COLI was originally purchased on the lives of key employees and executives by a company to hedge against the financial cost of losing key employees to unexpected death, the risk of recruiting and training replacements of necessary or highly-trained personnel, or to fund corporate obligations to redeem stock upon the death of an owner. This use is commonly known as "key man" or "key person" insurance. Although this article refers only to practice and policy in the United States, key person insurance is used in other countries as well.
Primarily in the 1990s, some companies aggressively insured a broad base of employees, as part of general hiring requirements, and never without the employee's written consent. During the hiring process, employees sign many documents, including life, health and welfare coverage agreements or applications for insurance. Additionally, up until 1984, certain premiums for life insurance were leveraged and deducted, in essence creating a transaction with highest possible tax benefits. Even today, when a COLI plan's death benefits are paid to an employees family directly, the company paying the premiums can deduct them from corporate profits and earnings legally. In 2006, the U.S. Congress and the Internal Revenue Service (IRS) set some guidelines and limits on the installation and administration of COLI and BOLI.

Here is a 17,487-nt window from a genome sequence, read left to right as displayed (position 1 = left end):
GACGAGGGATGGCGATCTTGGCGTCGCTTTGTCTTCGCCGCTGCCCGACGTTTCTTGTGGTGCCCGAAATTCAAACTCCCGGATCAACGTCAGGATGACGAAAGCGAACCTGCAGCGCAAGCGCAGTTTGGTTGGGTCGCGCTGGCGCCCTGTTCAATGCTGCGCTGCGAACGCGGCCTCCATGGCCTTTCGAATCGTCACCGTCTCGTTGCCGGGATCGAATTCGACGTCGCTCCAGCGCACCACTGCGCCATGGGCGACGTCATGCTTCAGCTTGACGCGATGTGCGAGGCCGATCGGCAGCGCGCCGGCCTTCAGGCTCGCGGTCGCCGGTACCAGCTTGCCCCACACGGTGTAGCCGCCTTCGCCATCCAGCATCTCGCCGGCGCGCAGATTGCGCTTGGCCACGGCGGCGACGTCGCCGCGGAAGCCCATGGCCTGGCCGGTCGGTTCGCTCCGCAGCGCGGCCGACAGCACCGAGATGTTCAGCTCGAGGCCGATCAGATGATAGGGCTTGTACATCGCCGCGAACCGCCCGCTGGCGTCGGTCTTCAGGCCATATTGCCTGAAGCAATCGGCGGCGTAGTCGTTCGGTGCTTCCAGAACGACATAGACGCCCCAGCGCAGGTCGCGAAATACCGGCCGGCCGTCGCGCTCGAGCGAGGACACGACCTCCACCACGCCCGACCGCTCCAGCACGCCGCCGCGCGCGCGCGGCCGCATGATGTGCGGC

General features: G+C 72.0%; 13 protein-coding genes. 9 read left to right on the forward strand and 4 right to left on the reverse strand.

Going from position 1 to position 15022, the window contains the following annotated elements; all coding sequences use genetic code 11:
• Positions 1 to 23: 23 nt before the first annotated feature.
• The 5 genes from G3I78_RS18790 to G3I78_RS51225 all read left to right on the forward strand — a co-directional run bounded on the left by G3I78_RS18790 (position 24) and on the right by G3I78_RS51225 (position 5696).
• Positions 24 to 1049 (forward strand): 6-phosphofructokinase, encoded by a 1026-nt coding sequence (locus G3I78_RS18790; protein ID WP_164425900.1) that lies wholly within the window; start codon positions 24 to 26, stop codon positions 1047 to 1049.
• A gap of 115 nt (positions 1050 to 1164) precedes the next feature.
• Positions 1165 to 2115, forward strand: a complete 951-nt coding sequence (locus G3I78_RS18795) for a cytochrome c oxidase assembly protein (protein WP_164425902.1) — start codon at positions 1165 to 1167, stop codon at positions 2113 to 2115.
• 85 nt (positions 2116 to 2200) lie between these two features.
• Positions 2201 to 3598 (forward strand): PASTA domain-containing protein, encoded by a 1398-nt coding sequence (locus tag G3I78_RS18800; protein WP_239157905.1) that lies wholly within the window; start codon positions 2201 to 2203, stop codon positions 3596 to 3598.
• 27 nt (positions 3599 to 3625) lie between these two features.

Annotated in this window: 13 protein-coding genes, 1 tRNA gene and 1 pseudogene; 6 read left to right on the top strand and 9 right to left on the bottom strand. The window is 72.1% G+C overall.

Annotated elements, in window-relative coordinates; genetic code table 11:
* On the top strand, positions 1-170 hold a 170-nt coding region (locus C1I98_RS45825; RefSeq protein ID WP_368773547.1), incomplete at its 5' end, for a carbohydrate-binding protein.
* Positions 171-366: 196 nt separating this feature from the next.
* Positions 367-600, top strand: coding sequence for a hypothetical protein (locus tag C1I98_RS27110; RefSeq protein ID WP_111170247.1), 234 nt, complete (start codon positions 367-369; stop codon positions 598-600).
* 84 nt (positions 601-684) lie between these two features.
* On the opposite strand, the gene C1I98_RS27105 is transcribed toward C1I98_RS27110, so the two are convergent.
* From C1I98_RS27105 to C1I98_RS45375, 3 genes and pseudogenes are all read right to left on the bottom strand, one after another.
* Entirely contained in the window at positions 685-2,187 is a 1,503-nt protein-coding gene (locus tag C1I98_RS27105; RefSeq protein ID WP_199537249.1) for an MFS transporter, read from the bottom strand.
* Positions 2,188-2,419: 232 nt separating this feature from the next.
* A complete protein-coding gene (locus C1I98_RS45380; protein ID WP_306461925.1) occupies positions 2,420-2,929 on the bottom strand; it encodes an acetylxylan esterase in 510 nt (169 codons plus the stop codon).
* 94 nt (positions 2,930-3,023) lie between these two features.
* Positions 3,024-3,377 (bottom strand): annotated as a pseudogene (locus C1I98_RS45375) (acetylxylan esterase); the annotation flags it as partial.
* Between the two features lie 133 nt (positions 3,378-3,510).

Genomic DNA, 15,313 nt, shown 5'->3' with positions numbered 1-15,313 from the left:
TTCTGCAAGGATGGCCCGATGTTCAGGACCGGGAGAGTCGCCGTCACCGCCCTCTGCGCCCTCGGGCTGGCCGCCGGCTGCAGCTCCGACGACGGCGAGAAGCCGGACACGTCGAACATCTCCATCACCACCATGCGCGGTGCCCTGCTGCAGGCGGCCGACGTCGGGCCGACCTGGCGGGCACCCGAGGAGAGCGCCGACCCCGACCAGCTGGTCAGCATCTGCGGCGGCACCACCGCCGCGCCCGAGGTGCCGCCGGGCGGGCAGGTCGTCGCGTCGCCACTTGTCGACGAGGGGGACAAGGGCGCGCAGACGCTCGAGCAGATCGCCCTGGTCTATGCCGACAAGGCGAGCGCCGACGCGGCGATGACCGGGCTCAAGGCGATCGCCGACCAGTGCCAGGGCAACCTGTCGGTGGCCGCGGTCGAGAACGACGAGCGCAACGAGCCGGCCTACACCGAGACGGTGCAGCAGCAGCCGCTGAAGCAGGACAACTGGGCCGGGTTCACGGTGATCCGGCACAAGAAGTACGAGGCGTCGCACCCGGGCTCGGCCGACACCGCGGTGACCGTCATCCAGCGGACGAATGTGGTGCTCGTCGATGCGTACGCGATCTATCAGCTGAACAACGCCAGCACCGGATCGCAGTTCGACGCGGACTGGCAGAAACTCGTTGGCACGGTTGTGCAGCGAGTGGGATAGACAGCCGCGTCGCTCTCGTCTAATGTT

Today, COLI is most common for senior executives of a firm, but its use for general employees is still sometimes practiced, primarily as a real economic transaction for Voluntary Employee Benefit Associations (VEBAs).